The age of the landline phone in the home is going the way of the dinosaur. The Center for Disease Control and Prevention’s National Center for Health Statistics released a study this past week that shows the number of homes in the United States that have gone to wireless phones only has nearly doubled in just three years. In 2007 the percentage of homes using a wireless phone only was at 13.6%, but as of July 2010 that number had skyrocketed to 26.6%.
The demographics of those without phones run through many different groups. While a goodly number of them are made up of low income households, there is also a growing trend of those 18 and older who move off to college and never get a landline as they see no need for it. It is also a growing trend amongst people who rent their residence as they would incur a setup fee every time they moved.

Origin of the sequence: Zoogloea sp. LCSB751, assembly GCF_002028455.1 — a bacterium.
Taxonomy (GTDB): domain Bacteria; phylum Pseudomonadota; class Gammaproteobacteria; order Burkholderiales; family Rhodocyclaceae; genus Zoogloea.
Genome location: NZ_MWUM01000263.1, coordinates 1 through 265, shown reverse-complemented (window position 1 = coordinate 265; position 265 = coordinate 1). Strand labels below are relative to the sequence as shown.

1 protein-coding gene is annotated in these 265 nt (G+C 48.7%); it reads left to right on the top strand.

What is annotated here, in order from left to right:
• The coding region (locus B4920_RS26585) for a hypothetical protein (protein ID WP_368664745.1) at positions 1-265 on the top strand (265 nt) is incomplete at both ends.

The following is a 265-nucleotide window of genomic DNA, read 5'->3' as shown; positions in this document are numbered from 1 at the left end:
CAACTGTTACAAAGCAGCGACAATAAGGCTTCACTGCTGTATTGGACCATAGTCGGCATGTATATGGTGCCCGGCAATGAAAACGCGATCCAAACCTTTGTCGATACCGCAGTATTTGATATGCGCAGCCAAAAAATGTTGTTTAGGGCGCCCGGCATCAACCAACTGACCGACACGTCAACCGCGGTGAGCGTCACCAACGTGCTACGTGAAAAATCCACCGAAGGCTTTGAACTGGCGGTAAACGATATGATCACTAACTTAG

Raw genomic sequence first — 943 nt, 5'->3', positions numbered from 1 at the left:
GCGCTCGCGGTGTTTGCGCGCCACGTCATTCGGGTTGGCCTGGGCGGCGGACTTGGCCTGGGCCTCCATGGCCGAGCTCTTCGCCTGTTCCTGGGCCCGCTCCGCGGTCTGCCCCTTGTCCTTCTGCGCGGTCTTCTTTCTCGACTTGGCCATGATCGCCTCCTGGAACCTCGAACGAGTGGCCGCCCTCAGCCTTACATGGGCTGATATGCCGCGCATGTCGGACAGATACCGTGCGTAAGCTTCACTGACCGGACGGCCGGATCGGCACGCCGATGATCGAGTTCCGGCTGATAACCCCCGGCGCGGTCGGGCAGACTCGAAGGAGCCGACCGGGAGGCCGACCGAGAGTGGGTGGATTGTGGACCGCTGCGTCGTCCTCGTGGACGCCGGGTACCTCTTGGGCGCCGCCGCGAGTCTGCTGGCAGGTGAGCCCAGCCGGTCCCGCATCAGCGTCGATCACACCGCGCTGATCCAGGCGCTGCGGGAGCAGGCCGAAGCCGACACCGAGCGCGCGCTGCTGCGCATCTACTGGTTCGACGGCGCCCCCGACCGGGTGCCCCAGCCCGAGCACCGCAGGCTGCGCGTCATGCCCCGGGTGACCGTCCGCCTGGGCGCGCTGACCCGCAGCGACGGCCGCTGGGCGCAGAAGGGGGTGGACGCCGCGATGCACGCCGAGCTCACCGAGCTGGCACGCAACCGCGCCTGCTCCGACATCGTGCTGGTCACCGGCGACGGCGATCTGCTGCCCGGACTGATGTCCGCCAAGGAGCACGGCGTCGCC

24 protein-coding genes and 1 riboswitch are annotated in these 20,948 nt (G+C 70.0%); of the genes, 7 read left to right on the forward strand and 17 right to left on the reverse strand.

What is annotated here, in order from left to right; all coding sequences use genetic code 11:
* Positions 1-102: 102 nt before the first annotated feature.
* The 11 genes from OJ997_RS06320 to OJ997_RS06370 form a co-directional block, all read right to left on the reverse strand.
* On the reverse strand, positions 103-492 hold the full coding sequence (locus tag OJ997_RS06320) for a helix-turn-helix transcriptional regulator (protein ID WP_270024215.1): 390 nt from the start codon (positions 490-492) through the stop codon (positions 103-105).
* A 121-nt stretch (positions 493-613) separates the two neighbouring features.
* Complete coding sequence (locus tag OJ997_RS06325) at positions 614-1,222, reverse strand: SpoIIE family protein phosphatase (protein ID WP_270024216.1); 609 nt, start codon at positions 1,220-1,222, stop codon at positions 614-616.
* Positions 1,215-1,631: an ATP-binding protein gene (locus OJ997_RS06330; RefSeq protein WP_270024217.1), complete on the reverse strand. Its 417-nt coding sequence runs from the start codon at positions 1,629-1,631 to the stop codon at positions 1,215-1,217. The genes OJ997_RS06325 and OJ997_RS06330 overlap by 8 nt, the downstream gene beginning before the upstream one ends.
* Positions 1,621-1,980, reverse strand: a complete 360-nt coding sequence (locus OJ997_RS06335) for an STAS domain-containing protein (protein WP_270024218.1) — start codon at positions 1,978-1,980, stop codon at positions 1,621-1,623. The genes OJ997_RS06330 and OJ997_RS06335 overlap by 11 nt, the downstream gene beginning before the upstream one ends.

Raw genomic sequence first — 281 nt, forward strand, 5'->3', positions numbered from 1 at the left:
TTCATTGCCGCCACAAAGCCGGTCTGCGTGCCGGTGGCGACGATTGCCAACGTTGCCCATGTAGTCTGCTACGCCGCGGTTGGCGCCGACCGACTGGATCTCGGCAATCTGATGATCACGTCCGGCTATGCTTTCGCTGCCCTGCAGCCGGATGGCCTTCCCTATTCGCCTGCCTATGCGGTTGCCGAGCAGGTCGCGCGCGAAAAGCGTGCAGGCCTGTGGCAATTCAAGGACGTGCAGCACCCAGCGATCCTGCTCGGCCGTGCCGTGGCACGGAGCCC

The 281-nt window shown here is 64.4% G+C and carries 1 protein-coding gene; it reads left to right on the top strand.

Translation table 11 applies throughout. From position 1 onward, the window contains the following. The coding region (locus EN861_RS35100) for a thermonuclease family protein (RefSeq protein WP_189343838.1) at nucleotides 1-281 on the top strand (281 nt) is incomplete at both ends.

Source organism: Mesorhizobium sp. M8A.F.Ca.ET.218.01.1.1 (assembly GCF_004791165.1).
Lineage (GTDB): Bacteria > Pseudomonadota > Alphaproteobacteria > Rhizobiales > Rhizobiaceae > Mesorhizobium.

Geography also seems to play a factor. You can see a graph at the bottom of this post that shows you how households break down across the nation by age of the respondents. Those in the upper east coast seem the least likely to follow this route, but the northern part of the plains states are quickly going that route more and more.
There is still a safety factor to take into account as not all 911 services are set up to work with cell phones, so if you plan to go this route, you may want to check with your city to see if they are set up for “reverse 911”.
What do you think? Have you thought about going wireless only, or have you already done so?
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[via USA Today]